In a bit of an usual move for The New York Times, the paper has published a series of very short responses to the question, “Should Creationism Be Controversial?” Regardless of what you think of the responses, it is at least interesting for The Times to take this on. What’s even more interesting is that there is a growing move in this direction across many naturalistic-oriented disciplines (like theories of mind and even physics) playing out in journal and newspaper articles and books .
My admittedly tentative take is that the standard naturalistic story has stagnated somewhat. There are boundaries that many believed we should have broken through by now and we seem to be making little to no progress. Also, the sentiment that modern science is "soulless" that comes out in these articles is resonating with a lot of people and so they’re looking for a way to jumpstart progress.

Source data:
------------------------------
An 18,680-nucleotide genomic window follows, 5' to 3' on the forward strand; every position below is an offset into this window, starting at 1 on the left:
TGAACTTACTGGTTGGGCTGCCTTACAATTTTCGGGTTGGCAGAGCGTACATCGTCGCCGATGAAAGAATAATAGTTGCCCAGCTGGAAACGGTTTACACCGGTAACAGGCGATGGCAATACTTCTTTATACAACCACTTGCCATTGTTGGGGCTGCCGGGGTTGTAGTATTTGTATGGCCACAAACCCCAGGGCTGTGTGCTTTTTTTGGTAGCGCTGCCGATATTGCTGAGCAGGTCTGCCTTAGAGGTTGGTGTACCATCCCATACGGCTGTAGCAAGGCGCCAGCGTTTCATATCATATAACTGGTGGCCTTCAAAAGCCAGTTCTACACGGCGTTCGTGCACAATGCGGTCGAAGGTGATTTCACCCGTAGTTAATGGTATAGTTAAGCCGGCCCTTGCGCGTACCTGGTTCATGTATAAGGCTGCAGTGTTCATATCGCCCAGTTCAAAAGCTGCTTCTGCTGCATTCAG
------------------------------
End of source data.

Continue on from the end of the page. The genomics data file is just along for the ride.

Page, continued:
It also seems that so many scientists working in the ‘hard’ disciplines like chemistry, physics, and neuroscience are becoming more interested in the affective side of the human condition after a rather lengthy dry spell. There seems to be a growing sentiment even among non-theists that the standard naturalistic story just doesn’t have the foundation to address this in any meaningful way.
Honestly, I think that if we as a species can break through this barrier and embrace the idea that there is something more–whatever that turns out to be–we may be at the cusp of a new revolution not only in the sciences but also in the humanities. It’s going to be fascinating to watch this develop.
Thanks to Stan Dokupil for the link.